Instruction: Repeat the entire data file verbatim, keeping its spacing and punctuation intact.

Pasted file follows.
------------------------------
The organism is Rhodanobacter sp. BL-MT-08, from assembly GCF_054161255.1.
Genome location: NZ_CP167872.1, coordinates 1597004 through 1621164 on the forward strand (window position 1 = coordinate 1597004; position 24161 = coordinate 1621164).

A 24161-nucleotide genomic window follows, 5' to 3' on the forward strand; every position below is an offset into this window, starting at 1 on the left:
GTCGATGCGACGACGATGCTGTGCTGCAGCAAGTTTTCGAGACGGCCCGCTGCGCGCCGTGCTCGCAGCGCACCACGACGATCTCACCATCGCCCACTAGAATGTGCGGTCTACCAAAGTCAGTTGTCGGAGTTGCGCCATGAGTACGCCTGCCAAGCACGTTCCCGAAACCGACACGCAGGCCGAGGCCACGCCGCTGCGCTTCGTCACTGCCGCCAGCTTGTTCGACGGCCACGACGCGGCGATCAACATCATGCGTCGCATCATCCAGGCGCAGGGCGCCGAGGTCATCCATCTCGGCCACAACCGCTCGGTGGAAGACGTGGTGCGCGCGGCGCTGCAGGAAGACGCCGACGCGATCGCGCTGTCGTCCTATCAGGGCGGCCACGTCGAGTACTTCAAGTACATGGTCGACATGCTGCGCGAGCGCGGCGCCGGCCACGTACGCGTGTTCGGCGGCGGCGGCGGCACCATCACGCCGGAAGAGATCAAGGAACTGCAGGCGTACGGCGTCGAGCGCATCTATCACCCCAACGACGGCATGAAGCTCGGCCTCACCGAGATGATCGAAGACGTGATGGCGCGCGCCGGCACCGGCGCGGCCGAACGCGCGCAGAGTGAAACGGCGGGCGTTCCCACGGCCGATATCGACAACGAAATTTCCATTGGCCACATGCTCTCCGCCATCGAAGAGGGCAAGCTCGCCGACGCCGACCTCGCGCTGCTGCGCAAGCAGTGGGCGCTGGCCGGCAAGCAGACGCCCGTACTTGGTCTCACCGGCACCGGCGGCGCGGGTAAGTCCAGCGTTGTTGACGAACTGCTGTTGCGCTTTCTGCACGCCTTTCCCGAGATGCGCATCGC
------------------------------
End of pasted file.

The organism is Rhodanobacter sp. BL-MT-08, from assembly GCF_054161255.1.
Genome location: NZ_CP167872.1, coordinates 1597004 through 1621164 on the forward strand (window position 1 = coordinate 1597004; position 24161 = coordinate 1621164).

A 24161-nucleotide genomic window follows, 5' to 3' on the forward strand; every position below is an offset into this window, starting at 1 on the left:
GTCGATGCGACGACGATGCTGTGCTGCAGCAAGTTTTCGAGACGGCCCGCTGCGCGCCGTGCTCGCAGCGCACCACGACGATCTCACCATCGCCCACTAGAATGTGCGGTCTACCAAAGTCAGTTGTCGGAGTTGCGCCATGAGTACGCCTGCCAAGCACGTTCCCGAAACCGACACGCAGGCCGAGGCCACGCCGCTGCGCTTCGTCACTGCCGCCAGCTTGTTCGACGGCCACGACGCGGCGATCAACATCATGCGTCGCATCATCCAGGCGCAGGGCGCCGAGGTCATCCATCTCGGCCACAACCGCTCGGTGGAAGACGTGGTGCGCGCGGCGCTGCAGGAAGACGCCGACGCGATCGCGCTGTCGTCCTATCAGGGCGGCCACGTCGAGTACTTCAAGTACATGGTCGACATGCTGCGCGAGCGCGGCGCCGGCCACGTACGCGTGTTCGGCGGCGGCGGCGGCACCATCACGCCGGAAGAGATCAAGGAACTGCAGGCGTACGGCGTCGAGCGCATCTATCACCCCAACGACGGCATGAAGCTCGGCCTCACCGAGATGATCGAAGACGTGATGGCGCGCGCCGGCACCGGCGCGGCCGAACGCGCGCAGAGTGAAACGGCGGGCGTTCCCACGGCCGATATCGACAACGAAATTTCCATTGGCCACATGCTCTCCGCCATCGAAGAGGGCAAGCTCGCCGACGCCGACCTCGCGCTGCTGCGCAAGCAGTGGGCGCTGGCCGGCAAGCAGACGCCCGTACTTGGTCTCACCGGCACCGGCGGCGCGGGTAAGTCCAGCGTTGTTGACGAACTGCTGTTGCGCTTTCTGCACGCCTTTCCCGAGATGCGCATCGC